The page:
Then this is another area where you guys are unique. In most of the rest of the country, mandatory sentencing with no "breaks" or "second chances" is considered a right-wing, knee-jerk borderline Trump American talking point - even for people convicted of pretty horrible crimes.You don't want to talk about that in polite company, lest you be called a bunch of not-so-nice names.
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Old Posted Oct 13, 2020, 1:18 AM
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^ I think a lot of that has to do with a combination of St. John's being a small-ish city and the local news having more than ample time to report on crime that would otherwise go unnoticed in larger cities (gotta find a way to give 60 minutes of news every night). People become familiar with repeat offenders, as well as high-profile offenders. Eventually you realize they'll never be rehabilitated and are a waste of time and a danger to others around them. People get sick of it.

The local police are a bit too relaxed too. Maybe it has to do with overcrowding in the jails, but people are never held for as long as they theoretically should be.

Case in point, the individual who SHH mentioned shot up a drug house on his street was involved in another shooting that same morning. Police arrested him after a high speed chase....and then what? He was apparently released from custody and was arrested less than a week later for another firearms offense. Why were they released? How did they get access to more guns?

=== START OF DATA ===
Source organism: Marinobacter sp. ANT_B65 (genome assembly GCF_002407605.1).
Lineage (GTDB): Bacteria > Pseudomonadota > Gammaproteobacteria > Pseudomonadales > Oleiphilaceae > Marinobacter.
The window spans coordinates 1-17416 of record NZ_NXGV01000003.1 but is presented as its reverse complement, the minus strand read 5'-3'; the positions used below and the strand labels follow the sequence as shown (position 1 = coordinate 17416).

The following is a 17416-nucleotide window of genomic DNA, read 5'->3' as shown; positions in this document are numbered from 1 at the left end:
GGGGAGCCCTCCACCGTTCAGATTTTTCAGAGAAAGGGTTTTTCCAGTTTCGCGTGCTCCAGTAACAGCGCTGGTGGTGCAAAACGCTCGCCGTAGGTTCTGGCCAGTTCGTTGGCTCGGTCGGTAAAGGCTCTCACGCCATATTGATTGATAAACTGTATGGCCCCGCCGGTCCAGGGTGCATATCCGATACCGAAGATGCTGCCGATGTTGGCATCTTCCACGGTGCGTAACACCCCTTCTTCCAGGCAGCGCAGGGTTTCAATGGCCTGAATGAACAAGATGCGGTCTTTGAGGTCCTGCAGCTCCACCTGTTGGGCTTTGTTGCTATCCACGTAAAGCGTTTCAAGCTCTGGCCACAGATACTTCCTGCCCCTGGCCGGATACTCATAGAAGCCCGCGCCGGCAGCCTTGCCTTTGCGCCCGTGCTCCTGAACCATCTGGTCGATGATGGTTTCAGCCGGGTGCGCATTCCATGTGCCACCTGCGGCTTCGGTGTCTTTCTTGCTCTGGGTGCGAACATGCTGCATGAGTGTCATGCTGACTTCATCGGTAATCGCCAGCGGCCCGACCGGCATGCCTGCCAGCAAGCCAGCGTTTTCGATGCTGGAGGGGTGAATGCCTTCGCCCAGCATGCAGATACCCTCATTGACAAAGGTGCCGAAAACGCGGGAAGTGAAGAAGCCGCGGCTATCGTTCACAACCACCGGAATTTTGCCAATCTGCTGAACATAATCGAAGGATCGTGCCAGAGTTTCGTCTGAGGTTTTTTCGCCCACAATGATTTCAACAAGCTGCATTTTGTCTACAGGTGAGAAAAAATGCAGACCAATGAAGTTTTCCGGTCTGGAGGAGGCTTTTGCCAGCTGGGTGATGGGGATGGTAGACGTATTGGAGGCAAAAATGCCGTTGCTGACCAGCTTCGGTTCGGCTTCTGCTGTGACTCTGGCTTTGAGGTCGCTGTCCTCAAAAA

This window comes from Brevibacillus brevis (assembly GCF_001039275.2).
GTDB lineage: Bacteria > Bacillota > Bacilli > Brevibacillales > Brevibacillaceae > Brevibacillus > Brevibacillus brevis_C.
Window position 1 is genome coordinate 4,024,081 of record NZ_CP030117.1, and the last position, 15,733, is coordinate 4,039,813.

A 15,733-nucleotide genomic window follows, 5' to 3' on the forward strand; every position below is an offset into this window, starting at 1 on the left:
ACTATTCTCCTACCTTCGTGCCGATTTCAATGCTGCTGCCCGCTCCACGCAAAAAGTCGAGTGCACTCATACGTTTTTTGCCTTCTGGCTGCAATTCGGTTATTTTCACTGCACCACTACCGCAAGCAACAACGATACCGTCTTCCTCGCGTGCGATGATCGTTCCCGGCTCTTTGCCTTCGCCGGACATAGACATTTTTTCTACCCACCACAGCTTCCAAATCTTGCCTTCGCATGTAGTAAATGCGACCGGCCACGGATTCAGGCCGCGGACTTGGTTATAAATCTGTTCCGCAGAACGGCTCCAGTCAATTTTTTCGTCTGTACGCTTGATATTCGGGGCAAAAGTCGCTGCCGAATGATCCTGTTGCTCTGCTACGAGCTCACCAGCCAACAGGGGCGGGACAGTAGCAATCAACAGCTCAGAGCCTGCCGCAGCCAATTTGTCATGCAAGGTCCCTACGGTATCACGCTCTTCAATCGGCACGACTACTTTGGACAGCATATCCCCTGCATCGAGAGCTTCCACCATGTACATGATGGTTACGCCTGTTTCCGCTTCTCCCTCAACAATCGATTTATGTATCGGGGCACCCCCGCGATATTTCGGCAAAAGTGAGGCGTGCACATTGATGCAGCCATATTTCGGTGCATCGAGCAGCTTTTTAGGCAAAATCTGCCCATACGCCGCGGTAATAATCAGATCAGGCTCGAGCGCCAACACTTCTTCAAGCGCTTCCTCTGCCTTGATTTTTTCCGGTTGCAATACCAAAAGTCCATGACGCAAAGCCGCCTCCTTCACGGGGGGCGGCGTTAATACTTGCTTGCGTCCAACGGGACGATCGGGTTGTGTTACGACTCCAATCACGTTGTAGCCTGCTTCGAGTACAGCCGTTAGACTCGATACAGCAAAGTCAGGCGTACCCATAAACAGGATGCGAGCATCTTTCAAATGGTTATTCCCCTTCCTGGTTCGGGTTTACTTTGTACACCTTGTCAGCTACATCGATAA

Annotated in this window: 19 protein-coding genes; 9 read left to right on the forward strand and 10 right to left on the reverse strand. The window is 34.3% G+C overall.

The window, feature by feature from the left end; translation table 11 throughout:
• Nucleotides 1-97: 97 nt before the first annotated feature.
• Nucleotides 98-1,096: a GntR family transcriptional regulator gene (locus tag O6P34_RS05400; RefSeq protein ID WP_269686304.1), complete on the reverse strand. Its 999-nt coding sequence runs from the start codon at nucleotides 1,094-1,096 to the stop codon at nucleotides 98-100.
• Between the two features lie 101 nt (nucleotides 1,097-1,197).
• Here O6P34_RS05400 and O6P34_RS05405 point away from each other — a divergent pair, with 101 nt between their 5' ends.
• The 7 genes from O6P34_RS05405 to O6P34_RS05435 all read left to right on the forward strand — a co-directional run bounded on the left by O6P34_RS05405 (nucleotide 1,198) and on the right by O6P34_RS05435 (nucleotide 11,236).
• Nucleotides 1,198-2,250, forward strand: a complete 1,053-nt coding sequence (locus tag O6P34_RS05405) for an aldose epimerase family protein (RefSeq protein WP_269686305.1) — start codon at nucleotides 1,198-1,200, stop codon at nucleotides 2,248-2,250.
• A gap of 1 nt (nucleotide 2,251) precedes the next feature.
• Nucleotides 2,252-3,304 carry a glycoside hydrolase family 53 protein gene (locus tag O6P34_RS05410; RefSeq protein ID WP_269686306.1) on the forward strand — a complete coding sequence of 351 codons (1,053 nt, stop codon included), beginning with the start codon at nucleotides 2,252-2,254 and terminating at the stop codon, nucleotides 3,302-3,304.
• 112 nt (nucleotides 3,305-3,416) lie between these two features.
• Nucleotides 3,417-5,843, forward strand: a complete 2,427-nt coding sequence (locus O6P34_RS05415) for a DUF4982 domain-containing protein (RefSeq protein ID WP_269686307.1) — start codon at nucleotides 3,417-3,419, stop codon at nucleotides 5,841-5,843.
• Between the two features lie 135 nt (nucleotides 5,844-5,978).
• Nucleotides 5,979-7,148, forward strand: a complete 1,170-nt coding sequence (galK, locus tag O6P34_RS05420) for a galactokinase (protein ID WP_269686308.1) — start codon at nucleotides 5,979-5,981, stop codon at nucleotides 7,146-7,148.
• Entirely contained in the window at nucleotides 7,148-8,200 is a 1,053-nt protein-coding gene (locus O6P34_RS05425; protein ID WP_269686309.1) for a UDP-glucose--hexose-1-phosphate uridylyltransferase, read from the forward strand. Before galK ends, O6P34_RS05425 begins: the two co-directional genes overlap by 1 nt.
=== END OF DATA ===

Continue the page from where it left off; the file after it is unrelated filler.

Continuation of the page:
The individual who sexually assaulted that teenager also has a very checkered past. He stabbed a man many years ago (was found not guilty on account of self defense) and just did a lengthy sentence for sexual assault. No warning upon release, nothing like that....and then bam, a re-offense. Of course the severity of the offense triggered outrage, which of course prompted the police to issue a warning against threats of vigilante justice. Plenty of Twitter accounts were suspended that day for people rightfully exclaiming what should be done with that individual.

I'm all for rehabilitation, but there comes a point where hugging thugs doesn't work. Repeat offenders of violent crime should rot in jail. A lot of people fall for the misty-eyed courtroom bullshit that criminals pull, with their lawyers telling them to say things about how they want to go back to school or get clean and all that. As soon as their time is done the first thing they do is call the same group of people they were with before.
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Old Posted Oct 13, 2020, 2:38 AM
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CERB ended, and it's replacement is less easy to obtain, so we're feeling the affects. Probably a third of the CERB recipients in my neighbourhood were drug users tunnelling the money to dealers. Overdose deaths are up significantly due to the flood of drugs, and now as debts rack up in the coming months in sure a spike in homicides will follow.
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Old Posted Oct 13, 2020, 3:18 AM
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Originally Posted by canucklehead2 View Post